Photograph by Steve Blankenbecler - © All Rights Reserved.

Light snow & flurries were 
common between snow squalls.

November 27, 2013
Long Ridge of Tennessee Valley Divide
Wintry Day On The Mountain Farm In Late Autumn
Photograph by Wayne Riner - © All Rights Reserved.

NASA visible imagery during November 27 indicated a beautiful array of upslope cloud streamers and orographic gravity waves 
across the southern Appalachians following departure of higher altitude system clouds.


Time Series Of Visible Images

Click consecutively in picture viewer for motion

Lingering System or Dynamic Clouds
8:15 AM Local Time on November 27, 2013
NASA Visible Image At 1315 UTC November 27

8:45 AM Local Time on November 27, 2013
NASA Visible Image At 1345 UTC November 27

9:15 AM Local Time on November 27, 2013
NASA Visible Image At 1415 UTC November 27

9:45 AM Local Time on November 27, 2013
NASA Visible Image At 1445 UTC November 27

10:15 AM Local Time on November 27, 2013
NASA Visible Image At 1515 UTC November 27

Counties Overlayed
10:15 AM Local Time on November 27, 2013
NASA Visible Image At 1515 UTC November 27

11:02 AM Local Time on November 27, 2013
NASA Visible Image At 1602 UTC November 27

11:32 AM Local Time on November 27, 2013
NASA Visible Image At 1632 UTC November 27

12:32 PM Local Time on November 27, 2013
NASA Visible Image At 1732 UTC November 27

1:32 PM Local Time on November 27, 2013
NASA Visible Image At 1832 UTC November 27

2:02 PM Local Time on November 27, 2013
NASA Visible Image At 1902 UTC November 27

2:32 PM Local Time on November 27, 2013
NASA Visible Image At 1932 UTC November 27

Counties Overlayed
2:32 PM Local Time on November 27, 2013
NASA Visible Image At 1932 UTC November 27

Dramatic looking visible images were also a nice feature of Thanksgiving Day as snow blanketed much of the southern Appalachians, accentuating the large fold of the High Knob Massif and the open, rolling floor of the Great Valley.

9:02 AM Local Time on November 28, 2013
NASA Visible Image At 1402 UTC November 28

9:15 AM Local Time on November 28, 2013
NASA Visible Image At 1415 UTC November 28

Counties Overlayed
9:15 AM Local Time on November 28, 2013
NASA Visible Image At 1415 UTC November 28

9:32 AM Local Time on November 28, 2013
NASA Visible Image At 1432 UTC November 28

9:45 AM Local Time on November 28, 2013
NASA Visible Image At 1445 UTC November 28

10:15 AM Local Time on November 28, 2013
NASA Visible Image At 1515 UTC November 28

Another perspective from the JKL Sector

9:32 AM Local Time on November 28, 2013
NASA Visible Image At 1432 UTC November 28

Observe how snow shows up best on rolling-flat terrain verses folded topography which actually has more snow, in most cases, but is darker appearing.  The High Knob Massif is especially prominent and accentuated during such days ( as illustrated before on this website ).

Labels for Clouds, Locations, Snow
9:32 AM Local Time on November 28, 2013
NASA Visible Image At 1432 UTC November 28

9:45 AM Local Time on November 28, 2013
NASA Visible Image At 1445 UTC November 28

Observe the lack of snow across southwest portions of the Great Valley and in sections such as the Rogersville area of Hawkins County, Tn., which only had a "dusting."

10:15 AM Local Time on November 28, 2013
NASA Visible Image At 1515 UTC November 28


Climate Statistics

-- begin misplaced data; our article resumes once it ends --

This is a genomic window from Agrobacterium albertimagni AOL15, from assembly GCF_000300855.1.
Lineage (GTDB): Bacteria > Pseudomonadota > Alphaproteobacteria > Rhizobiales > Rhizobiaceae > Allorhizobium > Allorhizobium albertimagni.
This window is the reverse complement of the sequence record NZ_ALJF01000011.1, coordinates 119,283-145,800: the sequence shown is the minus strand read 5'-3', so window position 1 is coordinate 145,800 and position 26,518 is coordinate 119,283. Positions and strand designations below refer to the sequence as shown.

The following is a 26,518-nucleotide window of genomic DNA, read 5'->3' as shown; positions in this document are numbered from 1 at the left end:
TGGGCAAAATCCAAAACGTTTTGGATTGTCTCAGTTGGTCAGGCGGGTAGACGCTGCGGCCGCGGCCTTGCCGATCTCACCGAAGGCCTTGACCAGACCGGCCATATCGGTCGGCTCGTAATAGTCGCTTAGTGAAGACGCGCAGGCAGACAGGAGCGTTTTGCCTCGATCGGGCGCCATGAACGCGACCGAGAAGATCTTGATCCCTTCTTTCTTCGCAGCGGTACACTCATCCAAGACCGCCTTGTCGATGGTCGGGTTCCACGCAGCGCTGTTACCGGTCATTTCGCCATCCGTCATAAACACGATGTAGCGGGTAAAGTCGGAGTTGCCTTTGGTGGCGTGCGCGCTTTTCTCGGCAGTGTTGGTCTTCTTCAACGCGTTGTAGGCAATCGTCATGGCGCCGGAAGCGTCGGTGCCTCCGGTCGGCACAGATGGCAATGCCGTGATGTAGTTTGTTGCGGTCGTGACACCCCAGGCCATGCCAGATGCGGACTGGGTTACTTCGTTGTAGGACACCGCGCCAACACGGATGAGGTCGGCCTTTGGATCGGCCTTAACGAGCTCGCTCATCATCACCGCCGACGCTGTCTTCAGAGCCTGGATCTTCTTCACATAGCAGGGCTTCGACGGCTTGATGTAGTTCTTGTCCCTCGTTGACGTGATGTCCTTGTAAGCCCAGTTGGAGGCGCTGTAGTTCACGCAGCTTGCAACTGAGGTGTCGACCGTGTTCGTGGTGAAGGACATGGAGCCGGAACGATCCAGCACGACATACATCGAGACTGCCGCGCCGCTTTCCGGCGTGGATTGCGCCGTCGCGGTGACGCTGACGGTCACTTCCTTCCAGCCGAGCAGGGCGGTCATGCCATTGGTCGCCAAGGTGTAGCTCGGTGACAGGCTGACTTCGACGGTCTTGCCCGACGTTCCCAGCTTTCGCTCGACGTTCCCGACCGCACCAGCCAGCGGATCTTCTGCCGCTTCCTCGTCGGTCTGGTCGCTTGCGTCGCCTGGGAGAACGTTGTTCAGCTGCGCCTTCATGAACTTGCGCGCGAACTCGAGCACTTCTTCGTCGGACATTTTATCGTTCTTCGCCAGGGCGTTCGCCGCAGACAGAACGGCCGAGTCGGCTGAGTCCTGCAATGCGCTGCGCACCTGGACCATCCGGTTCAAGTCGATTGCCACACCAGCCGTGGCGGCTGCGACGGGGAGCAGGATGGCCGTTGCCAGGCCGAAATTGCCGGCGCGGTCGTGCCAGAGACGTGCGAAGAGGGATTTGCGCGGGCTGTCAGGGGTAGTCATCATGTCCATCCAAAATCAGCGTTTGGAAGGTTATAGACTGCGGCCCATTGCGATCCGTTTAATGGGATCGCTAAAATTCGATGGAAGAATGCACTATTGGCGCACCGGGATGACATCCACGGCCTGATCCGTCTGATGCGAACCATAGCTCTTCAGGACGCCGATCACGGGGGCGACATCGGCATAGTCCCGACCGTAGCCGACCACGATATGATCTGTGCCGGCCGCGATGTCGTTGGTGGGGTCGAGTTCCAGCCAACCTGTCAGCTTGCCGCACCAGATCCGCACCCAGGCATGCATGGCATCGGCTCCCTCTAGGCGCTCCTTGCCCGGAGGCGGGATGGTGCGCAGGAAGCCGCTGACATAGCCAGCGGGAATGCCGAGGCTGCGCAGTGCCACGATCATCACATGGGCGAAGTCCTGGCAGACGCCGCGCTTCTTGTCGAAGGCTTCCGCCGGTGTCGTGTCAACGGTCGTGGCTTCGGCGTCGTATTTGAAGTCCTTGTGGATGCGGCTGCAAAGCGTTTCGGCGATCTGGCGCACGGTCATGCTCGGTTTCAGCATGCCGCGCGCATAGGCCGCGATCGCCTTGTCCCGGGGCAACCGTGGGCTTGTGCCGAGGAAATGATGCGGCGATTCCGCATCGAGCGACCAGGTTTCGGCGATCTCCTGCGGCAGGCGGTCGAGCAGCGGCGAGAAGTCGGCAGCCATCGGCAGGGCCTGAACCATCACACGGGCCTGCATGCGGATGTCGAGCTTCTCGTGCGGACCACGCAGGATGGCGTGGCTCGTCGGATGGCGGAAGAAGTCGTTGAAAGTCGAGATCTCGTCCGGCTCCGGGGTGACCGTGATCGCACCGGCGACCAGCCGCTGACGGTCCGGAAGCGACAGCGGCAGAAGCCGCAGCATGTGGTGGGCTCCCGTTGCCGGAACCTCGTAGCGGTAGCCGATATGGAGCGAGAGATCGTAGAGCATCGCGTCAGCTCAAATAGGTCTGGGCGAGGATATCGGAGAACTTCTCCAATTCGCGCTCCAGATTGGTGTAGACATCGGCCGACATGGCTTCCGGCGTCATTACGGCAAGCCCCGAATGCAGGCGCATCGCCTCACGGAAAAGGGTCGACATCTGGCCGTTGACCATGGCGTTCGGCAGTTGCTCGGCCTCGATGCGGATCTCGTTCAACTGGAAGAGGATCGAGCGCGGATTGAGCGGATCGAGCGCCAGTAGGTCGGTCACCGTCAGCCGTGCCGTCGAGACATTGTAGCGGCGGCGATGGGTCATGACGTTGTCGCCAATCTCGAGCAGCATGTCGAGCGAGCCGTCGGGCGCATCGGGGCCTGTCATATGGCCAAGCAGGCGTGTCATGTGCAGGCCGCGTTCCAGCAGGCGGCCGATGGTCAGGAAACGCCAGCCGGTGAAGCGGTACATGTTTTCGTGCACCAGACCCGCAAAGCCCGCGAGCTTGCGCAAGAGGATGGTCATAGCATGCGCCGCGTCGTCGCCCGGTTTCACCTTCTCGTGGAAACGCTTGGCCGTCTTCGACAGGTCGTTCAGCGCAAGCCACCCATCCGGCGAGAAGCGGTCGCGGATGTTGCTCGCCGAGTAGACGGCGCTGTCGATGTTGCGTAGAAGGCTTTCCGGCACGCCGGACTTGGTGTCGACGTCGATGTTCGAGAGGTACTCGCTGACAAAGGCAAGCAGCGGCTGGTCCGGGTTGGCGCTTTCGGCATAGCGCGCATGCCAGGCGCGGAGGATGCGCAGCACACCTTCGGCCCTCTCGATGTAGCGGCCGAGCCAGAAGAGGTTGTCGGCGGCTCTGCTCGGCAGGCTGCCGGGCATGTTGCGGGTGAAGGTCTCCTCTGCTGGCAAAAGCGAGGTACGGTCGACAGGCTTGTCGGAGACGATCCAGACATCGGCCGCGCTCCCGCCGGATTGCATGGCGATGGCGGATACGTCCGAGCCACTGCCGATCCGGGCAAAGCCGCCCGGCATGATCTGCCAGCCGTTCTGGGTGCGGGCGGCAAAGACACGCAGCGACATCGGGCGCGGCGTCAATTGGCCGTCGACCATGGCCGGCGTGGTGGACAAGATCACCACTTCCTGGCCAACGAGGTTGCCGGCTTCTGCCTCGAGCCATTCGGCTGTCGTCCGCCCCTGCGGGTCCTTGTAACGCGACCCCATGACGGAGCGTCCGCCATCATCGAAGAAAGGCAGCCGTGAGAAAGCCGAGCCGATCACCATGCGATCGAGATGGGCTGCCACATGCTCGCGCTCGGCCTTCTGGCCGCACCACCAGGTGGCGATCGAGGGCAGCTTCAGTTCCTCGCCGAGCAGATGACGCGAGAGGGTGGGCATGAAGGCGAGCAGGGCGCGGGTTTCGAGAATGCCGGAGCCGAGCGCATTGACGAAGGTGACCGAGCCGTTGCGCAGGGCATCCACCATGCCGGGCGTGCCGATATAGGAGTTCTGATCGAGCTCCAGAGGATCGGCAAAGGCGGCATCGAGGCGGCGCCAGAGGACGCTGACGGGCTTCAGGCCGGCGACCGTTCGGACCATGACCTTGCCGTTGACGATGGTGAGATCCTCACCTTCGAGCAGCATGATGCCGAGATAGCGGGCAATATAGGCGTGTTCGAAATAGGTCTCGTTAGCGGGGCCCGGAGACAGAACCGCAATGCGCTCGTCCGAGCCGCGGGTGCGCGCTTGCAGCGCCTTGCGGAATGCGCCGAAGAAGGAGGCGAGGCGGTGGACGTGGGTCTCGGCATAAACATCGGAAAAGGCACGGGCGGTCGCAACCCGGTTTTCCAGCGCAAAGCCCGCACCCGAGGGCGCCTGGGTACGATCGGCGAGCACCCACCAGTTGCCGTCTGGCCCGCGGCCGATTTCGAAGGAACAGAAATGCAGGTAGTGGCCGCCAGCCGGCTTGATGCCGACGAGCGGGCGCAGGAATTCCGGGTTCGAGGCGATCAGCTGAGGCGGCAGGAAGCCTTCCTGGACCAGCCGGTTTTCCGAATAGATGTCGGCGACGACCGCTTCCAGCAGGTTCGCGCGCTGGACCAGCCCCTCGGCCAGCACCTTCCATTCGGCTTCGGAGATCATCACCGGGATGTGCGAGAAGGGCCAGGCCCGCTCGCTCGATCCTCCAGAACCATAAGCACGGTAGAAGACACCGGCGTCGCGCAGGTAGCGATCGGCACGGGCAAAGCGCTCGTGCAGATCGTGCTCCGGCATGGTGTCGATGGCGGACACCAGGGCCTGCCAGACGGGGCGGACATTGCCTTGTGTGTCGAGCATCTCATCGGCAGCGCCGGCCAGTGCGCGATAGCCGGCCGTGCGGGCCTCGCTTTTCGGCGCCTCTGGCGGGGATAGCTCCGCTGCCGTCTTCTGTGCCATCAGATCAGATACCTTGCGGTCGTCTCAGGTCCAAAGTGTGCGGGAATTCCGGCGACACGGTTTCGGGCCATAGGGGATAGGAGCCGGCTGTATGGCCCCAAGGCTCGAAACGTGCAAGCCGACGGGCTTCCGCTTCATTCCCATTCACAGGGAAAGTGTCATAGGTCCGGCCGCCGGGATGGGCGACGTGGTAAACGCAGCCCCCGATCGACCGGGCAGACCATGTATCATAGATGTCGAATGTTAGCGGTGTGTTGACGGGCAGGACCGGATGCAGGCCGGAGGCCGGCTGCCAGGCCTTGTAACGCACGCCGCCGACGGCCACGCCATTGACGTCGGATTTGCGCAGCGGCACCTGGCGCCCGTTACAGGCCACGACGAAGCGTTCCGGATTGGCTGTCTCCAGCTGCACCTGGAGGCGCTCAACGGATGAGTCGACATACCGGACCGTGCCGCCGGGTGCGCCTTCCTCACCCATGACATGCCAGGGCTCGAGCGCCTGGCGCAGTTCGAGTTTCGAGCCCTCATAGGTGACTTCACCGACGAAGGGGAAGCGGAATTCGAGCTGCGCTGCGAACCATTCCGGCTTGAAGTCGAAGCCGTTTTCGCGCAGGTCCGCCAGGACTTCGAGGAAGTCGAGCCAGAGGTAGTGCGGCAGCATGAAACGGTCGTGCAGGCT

For November 2013

November 28, 2013
Along the Tennessee Valley Divide
Thanksgiving Day In The Snowy Woods
Photograph by Wayne Riner - © All Rights Reserved.

( Lower Elevations of Russell Fork Basin )
Clintwood 1 W - Elevation 1560 feet
Average Daily MAX: 51.6 degrees
Average Daily MIN: 25.4 degrees
MEAN: 38.5 degrees
Highest Temperature: 71 degrees
Lowest Temperature: 11 degrees
Total Snowfall: 4.7"
Total Precipitation: 3.52"
2013 Precipitation: 45.05"

( Northern Base of High Knob Massif )
City of Norton - Elevation 2141 feet
Average Daily MAX: 49.2 degrees
Average Daily MIN: 23.8 degrees
MEAN: 36.5 degrees
Highest Temperature: 68
Lowest Temperature: 8
Total Snowfall: 5.2"
Total Precipitation: 4.21"
2013 Precipitation: 55.12"

( Along the Tennessee Valley Divide )
Nora 4 SSE - Elevation 2650 feet
Average Daily MAX: 47.9 degrees
Average Daily MIN: 31.2 degrees
MEAN: 39.6 degrees
Highest Temperature: 66 degrees
Lowest Temperature: 12 degrees
Total Snowfall: 4.8"
Total Precipitation: 3.40"
2013 Precipitation: 52.20"

November 2013 was colder than average with near average precipitation, a notable and distinct miss from the above to much above average warmth predicted by "some experts" as the month dawned!

In the High Knob Massif the month produced more than 5.00" of total precip in upper elevations, 
to include 6-10" of snowfall above 3000 feet.

Thanksgiving Day At 2:38 PM
Eagle Knob of High Knob Massif
Rime & Wind Blown Snow Beneath Blue Skies
Photograph by Steve Blankenbecler - © All Rights Reserved.

While marking the 5th measurable snow of the 2013-14 season atop the High Knob Massif, this was easily the most significant.


Climate Statistics
For Autumn 2013
( September-November )

( Lower Elevations of Russell Fork Basin )
Clintwood 1 W - Elevation 1560 feet
Average Daily MAX: 63.4 degrees
Average Daily MIN: 40.3 degrees
Autumn MEAN: 51.8 degrees
Total Precipitation: 7.98"
Total Snowfall: 4.7"

( Northern Base of High Knob Massif )
City of Norton - Elevation 2141 feet
Average Daily MAX: 61.7 degrees
Average Daily MIN: 37.7 degrees
Autumn MEAN: 49.7 degrees
Total Precipitation: 8.99"
Total Snowfall: 5.5"

( Along the Tennessee Valley Divide )
Nora 4 SSE - Elevation 2650 feet
Average Daily MAX: 60.5 degrees
Average Daily MIN: 44.5 degrees